7. 7. Online Published (2011) ISSN: 0976-7908 Selvan et alsuch groups as the International Programme on Chemical Safety (IPCS), the U.S.Environmental Protection Agency (EPA), and the U.S. Food and Drug Administration(FDA) include the determination of acceptable exposure levels. The goal is protection ofhuman health and maintenance of environmental integrity against the possible deleteriouseffects of chemicals resulting from long-term environmental exposure. The methodsinvolved in the estimation of maximum safe exposure limits are usually based on long-term studies. When long-term study data are unavailable, shorter term study data can beused with modification of the approach such as use of larger safety factors. The approachdescribed therein relates primarily to long-term or lifetime exposure of the generalpopulation in the ambient environment (i.e., ambient air, food, drinking water, and othermedia) [7].LIMITS OF RESIDUAL SOLVENTS:A. Solvents to Be Avoided Solvents in Class 1 (Table 1) should not be employed in the manufacture of drugsubstances, excipients, and drug products because of their unacceptable toxicity or theirdeleterious environmental effect. However, if their use is unavoidable in order to producea drug product with a significant therapeutic advance, then their levels should berestricted as shown in Table 1, unless otherwise justified. The solvent 1, 1, 1-Trichloroethane is included in Table 1 because it is an environmental hazard. The statedlimit of 1,500 ppm is based on a review of the safety data. TABLE 1: CLASS 1 SOLVENT (SOLVENTS THAT SHOULD BE AVOIDED) Concentration limit Concern (ppm) Benzene 2 Carcinogen Carbon tetrachloride 4 Toxic and environmental hazard 1,2-Dichloroethane 5 Toxic 1,1 - Dichloroethane 8 Toxic 1,1,1 - Trichloroethane 1500 Environmental hazardB. Solvents to Be Limited Solvents in Class 2 (Table 2) should be limited in pharmaceutical productsbecause of their inherent toxicity. PDEs are given to the nearest 0.1 mg/day, IC Value – 4.01 1762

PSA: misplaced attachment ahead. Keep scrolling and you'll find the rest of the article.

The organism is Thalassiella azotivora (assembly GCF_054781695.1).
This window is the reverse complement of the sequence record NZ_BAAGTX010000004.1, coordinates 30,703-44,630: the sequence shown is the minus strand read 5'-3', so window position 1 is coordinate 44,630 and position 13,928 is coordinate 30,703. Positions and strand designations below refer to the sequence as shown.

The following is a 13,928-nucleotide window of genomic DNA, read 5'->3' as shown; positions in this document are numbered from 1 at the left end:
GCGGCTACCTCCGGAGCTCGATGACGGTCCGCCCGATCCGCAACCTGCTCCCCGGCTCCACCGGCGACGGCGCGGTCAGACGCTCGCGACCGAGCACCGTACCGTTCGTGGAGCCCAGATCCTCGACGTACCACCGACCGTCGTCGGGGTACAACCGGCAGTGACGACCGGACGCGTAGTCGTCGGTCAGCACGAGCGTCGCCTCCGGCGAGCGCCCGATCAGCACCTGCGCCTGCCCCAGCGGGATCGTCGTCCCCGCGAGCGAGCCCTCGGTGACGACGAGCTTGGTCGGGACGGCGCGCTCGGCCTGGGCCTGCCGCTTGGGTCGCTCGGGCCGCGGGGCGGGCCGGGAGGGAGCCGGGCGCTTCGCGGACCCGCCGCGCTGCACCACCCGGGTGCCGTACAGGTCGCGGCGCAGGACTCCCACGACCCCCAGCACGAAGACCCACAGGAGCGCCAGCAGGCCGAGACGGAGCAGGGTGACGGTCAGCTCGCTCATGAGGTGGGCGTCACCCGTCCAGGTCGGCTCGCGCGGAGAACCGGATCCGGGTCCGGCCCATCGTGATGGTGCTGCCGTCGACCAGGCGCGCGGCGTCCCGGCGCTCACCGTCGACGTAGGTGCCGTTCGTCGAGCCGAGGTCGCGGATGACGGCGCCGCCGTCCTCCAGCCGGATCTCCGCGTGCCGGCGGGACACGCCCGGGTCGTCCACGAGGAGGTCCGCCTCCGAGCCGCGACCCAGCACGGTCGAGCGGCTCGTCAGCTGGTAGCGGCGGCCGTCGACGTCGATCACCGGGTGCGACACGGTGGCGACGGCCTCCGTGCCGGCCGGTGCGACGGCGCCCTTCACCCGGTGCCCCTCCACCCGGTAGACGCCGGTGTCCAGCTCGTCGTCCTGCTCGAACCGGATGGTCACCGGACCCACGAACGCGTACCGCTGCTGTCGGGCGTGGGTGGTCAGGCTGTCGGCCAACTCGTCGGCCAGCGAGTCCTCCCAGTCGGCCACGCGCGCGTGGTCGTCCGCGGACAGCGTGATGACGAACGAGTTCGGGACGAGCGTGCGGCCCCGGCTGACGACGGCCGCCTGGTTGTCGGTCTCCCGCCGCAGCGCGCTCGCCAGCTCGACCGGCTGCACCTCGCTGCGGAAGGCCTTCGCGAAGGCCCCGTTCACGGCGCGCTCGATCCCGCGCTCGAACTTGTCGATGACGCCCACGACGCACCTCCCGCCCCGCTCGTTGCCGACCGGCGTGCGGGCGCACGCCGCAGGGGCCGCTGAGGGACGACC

8. 8. Online Published (2011) ISSN: 0976-7908 Selvan et alconcentrations are given to the nearest 10 ppm. The stated values do not reflect thenecessary analytical precision of determination. Precision should be determined as part ofthe validation of the method [7]. TABLE 2: CLASS 2 SOLVENTS (SOLVENTS TO BE LIMITED) Solvent PDE (mg/day) Concentration limit (ppm) Acetonitrile 4.1 410 Chlorobenzene 3.6 360 Chloroform 0.6 60 Cyclohexane 38.8 3880 1,2-Dichloroethane 18.7 1870 Dichloromethane 6.0 600 1,2-Dimethoxyethane 1.0 100 N,N-Dimethylacetamide 10.9 1090 N,N-Dimethylformamide 8.8 880 1,4-Dioxane 3.8 380 2-Ethoxyethanol 1.6 160 Ethyleneglycol 6.2 620 Formamide 2.2 220 Hexane 2.9 290 Methanol 30.0 3000 2-Methoxyethanol 0.5 50 Methylbutyl ketone 0.5 50 Methylcyclohexane 11.8 1180 N-Methylpyrrolidone 48.4 4840 Nitromethane 0.5 50 Pyridine 2.0 200 Sulfolane 1.6 160 Tetralin 1.0 100 Toluene 8.9 890 1,1,2-Trichloroethene 0.8 80 Xylene* 21.7 2170* Usually 60% m-xylene, 14% p-xylene, 9% o-xylene with 17% ethyl benzeneC. Solvents with Low Toxic Potential Solvents in Class 3 (Table 3) may be regarded as less toxic and of lower risk tohuman health. Class 3 includes no solvent known as a human health hazard at levelsnormally accepted in pharmaceuticals. However, there are no long-term toxicity orcarcinogenicity studies for many of the solvents in Class 3. Available data indicate thatthey are less toxic in acute or short-term studies and negative in genotoxicity studies. It isconsidered that amounts of these residual solvents of 50 mg per day or IC Value – 4.01 1763